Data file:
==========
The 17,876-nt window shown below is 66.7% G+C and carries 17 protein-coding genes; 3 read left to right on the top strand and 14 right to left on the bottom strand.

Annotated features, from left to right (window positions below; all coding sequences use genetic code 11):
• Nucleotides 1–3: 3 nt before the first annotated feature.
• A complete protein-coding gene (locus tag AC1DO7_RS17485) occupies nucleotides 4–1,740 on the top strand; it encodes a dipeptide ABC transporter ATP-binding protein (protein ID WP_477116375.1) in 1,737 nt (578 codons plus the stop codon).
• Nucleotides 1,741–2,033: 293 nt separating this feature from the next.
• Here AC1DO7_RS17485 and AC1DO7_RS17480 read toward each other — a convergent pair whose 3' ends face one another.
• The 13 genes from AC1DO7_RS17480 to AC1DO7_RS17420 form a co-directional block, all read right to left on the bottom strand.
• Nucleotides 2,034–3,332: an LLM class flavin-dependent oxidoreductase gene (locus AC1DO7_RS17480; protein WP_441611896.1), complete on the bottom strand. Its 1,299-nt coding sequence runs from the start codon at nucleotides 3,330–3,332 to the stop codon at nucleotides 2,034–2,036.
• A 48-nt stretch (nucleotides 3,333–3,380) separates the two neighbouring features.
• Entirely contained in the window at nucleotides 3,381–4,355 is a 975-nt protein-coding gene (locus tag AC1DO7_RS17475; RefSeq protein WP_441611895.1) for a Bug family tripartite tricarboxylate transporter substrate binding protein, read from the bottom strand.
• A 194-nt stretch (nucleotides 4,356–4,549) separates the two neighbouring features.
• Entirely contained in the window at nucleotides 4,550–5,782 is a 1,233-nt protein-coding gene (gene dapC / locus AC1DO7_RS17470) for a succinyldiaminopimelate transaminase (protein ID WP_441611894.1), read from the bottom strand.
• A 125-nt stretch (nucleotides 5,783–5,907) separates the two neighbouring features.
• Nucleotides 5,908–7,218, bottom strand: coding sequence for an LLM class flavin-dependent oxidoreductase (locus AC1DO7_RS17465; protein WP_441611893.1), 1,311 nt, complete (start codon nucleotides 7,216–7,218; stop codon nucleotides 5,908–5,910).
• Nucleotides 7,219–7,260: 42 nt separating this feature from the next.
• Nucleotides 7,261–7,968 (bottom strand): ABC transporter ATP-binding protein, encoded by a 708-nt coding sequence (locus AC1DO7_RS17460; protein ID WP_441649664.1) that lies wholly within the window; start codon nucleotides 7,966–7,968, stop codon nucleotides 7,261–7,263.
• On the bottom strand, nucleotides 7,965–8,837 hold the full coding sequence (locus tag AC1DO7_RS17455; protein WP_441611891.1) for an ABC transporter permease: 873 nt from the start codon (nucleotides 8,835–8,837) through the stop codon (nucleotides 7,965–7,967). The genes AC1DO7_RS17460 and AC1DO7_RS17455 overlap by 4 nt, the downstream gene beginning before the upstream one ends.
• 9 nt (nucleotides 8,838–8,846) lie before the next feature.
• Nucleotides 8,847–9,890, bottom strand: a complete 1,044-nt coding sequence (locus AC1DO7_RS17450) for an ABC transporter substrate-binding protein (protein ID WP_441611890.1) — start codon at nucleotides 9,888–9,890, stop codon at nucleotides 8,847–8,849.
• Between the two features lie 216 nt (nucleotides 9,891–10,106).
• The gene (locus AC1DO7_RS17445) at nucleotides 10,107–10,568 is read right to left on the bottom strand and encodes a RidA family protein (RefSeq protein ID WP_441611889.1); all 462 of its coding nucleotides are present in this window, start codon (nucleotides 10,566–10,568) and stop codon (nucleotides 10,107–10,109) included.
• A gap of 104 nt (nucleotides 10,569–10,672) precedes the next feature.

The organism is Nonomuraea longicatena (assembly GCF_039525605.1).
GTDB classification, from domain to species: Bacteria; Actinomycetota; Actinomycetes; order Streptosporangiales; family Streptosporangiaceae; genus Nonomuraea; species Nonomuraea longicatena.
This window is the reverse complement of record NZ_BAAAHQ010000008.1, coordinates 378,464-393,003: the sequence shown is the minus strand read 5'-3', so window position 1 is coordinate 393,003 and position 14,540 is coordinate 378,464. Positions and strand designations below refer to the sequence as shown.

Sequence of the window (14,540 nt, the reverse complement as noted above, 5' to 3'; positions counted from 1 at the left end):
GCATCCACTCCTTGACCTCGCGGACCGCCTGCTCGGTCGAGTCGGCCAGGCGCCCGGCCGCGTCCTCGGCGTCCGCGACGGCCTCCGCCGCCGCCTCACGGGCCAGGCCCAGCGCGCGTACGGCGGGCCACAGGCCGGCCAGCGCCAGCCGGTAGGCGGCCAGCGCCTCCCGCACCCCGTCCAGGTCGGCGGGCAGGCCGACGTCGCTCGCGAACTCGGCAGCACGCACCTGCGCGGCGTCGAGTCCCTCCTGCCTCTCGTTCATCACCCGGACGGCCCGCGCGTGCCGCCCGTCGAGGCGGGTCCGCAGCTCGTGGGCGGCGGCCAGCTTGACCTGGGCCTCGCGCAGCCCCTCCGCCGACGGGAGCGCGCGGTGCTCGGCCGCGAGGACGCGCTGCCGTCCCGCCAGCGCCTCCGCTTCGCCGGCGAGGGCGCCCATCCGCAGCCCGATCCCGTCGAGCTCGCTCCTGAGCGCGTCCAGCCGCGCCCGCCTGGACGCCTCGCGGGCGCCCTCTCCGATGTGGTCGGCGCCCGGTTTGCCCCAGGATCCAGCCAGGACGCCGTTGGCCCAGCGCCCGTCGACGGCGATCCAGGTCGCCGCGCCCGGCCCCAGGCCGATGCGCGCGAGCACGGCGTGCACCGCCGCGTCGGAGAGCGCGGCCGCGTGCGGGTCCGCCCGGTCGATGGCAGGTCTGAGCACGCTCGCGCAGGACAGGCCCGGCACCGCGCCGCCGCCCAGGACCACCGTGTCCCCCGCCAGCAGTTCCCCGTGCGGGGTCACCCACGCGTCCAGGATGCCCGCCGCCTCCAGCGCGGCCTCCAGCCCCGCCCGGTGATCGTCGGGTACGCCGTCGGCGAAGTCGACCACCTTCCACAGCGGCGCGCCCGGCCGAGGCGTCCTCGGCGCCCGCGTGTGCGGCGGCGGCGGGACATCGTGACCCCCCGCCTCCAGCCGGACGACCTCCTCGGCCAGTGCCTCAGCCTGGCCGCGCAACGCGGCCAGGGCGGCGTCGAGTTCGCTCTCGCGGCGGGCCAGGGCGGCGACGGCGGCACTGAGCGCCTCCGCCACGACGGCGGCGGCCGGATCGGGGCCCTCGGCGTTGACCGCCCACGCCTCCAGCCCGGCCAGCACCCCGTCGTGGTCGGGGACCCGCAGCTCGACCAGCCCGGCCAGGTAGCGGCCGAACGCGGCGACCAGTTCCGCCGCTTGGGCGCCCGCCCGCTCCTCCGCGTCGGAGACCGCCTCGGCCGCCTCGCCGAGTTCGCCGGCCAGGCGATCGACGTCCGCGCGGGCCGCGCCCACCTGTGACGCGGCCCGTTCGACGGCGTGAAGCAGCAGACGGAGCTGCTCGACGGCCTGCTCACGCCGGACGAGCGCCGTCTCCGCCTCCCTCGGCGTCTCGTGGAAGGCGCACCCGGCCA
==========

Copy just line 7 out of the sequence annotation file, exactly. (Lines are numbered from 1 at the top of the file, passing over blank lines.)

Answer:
• The 13 genes from AC1DO7_RS17480 to AC1DO7_RS17420 form a co-directional block, all read right to left on the bottom strand.